- Give students the background knowledge necessary for comprehension of the text, or activate the existing knowledge that the students possess
- Clarify any cultural information which may be necessary to comprehend the passage
- Make students aware of the type of text they will be reading and the purpose(s) for reading
- Provide opportunities for group or collaborative work and for class discussion activities
Sample pre-reading activities:
- Using the title, subtitles, and divisions within the text to predict content and organization or sequence of information
- Looking at pictures, maps, diagrams, or graphs and their captions
- Talking about the author’s background, writing style, and usual topics
- Skimming to find the theme or main idea and eliciting related prior knowledge
- Reviewing vocabulary or grammatical structures
- Reading over the comprehension questions to focus attention on finding that information while reading
- Constructing semantic webs (a graphic arrangement of concepts or words showing how they are related)
- Doing guided practice with guessing meaning from context or checking comprehension while reading
Pre-reading activities are most important at lower levels of language proficiency and at earlier stages of reading instruction. As students become more proficient at using reading strategies, you will be able to reduce the amount of guided pre-reading and allow students to do these activities themselves.
Match while-reading activities to the purpose for reading
In while-reading activities, students check their comprehension as they read. The purpose for reading determines the appropriate type and level of comprehension.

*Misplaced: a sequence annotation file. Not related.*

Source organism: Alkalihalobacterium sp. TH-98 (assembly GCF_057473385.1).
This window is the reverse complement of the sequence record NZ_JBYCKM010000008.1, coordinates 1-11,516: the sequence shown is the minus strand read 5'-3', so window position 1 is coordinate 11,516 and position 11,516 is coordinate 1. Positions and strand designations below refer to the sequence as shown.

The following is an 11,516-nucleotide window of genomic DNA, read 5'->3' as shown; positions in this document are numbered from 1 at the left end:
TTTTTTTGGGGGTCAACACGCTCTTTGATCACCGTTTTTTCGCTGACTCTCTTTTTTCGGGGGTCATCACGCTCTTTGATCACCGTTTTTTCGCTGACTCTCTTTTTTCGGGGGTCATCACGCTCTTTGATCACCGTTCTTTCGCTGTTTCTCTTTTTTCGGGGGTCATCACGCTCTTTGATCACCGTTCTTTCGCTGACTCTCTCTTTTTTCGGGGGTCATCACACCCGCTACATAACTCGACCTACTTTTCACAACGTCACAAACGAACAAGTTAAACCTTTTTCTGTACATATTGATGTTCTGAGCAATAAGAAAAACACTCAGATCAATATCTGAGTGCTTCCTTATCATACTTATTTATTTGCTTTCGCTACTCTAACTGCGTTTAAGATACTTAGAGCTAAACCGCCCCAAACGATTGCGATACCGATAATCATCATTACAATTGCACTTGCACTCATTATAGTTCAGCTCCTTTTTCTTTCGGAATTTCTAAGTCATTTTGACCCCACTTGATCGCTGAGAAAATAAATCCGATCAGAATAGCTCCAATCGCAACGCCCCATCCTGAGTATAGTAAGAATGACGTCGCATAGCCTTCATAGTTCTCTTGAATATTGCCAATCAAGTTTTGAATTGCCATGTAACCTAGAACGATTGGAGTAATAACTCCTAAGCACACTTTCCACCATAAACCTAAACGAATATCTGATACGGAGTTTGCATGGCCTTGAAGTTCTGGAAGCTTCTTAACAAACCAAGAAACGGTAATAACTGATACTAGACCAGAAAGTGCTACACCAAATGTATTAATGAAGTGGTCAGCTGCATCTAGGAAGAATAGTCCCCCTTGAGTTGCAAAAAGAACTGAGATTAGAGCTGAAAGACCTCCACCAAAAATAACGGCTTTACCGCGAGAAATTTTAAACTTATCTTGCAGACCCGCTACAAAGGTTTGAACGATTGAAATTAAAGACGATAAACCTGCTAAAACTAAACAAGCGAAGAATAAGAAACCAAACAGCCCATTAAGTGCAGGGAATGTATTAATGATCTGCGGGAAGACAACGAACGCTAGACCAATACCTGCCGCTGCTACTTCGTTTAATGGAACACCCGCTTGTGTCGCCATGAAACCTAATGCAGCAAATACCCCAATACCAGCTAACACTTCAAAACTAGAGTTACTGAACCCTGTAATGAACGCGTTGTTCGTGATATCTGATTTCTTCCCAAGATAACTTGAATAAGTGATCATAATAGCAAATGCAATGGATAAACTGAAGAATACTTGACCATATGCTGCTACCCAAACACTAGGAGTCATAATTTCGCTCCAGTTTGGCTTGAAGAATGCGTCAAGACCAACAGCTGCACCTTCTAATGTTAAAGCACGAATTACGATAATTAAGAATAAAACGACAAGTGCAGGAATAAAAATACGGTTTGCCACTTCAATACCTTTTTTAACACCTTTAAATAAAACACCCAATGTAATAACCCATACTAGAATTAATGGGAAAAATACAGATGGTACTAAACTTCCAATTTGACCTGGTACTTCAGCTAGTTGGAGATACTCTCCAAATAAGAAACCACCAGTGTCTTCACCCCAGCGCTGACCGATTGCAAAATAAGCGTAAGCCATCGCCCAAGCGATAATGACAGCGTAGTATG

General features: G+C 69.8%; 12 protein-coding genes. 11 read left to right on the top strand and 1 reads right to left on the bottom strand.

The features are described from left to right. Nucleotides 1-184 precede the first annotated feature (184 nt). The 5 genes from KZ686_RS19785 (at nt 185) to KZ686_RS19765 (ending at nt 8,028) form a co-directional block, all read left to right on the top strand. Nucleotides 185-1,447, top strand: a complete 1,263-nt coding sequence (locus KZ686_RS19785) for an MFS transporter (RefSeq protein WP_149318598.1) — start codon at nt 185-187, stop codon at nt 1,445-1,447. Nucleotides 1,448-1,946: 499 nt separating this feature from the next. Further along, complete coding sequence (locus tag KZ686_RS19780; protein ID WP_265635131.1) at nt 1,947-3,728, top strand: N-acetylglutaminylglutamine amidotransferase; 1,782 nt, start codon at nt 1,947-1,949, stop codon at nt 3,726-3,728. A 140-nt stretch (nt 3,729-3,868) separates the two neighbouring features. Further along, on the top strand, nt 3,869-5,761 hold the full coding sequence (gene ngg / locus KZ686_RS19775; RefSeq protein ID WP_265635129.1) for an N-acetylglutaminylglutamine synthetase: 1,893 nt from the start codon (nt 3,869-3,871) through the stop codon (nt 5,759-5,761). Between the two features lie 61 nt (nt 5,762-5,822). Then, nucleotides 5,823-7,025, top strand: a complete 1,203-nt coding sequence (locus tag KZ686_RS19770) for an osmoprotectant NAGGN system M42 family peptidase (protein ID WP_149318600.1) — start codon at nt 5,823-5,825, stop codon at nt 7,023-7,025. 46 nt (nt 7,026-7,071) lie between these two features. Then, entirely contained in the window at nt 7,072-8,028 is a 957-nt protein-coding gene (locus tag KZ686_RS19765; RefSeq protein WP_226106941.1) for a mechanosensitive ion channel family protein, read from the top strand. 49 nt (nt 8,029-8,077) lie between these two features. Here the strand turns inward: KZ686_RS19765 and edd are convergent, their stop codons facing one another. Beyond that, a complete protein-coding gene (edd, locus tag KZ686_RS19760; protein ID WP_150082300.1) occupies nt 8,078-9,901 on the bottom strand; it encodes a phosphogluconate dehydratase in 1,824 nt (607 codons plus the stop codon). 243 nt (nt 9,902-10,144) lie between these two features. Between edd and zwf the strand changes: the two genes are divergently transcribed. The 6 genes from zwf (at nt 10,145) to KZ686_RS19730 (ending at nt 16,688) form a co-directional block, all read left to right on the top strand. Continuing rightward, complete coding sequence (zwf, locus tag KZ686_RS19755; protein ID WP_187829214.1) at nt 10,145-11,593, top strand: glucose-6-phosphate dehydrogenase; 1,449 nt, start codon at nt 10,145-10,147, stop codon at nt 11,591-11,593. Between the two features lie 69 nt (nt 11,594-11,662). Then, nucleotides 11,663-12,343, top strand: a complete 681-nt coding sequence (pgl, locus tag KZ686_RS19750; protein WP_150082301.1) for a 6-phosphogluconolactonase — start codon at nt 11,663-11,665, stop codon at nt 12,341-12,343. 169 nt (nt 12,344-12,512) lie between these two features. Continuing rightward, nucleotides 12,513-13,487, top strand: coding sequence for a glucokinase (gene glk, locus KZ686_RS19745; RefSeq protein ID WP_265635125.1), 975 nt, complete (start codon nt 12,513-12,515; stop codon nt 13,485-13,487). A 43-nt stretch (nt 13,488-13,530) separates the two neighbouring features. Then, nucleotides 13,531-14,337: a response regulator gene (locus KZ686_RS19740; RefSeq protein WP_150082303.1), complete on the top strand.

- When reading for specific information, students need to ask themselves, have I obtained the information I was looking for?
- When reading for pleasure, students need to ask themselves, Do I understand the story line/sequence of ideas well enough to enjoy reading this?
- When reading for thorough understanding (intensive reading), students need to ask themselves, Do I understand each main idea and how the author supports it? Does what I’m reading agree with my predictions, and, if not, how does it differ? To check comprehension in this situation, students may
- Stop at the end of each section to review and check their predictions, restate the main idea and summarize the section
- Use the comprehension questions as guides to the text, stopping to answer them as they read
Using Textbook Reading Activities
Many language textbooks emphasize product (answers to comprehension questions) over process (using reading skills and strategies to understand the text), providing little or no contextual information about the reading selections or their authors, and few if any pre-reading activities. Newer textbooks may provide pre-reading activities and reading strategy guidance, but their one-size-fits-all approach may or may not be appropriate for your students.
You can use the guidelines for developing reading activities given here as starting points for evaluating and adapting textbook reading activities. Use existing, or add your own, pre-reading activities and reading strategy practice as appropriate for your students. Don’t make students do exercises simply because they are in the book; this destroys motivation.
Another problem with textbook reading selections is that they have been adapted to a predetermined reading level through adjustment of vocabulary, grammar, and sentence length. This makes them more immediately approachable, but it also means that they are less authentic and do not encourage students to apply the reading strategies they will need to use outside of class. When this is the case, use the textbook reading selection as a starting point to introduce a writer or topic, and then give students choices of more challenging authentic texts to read as a followup.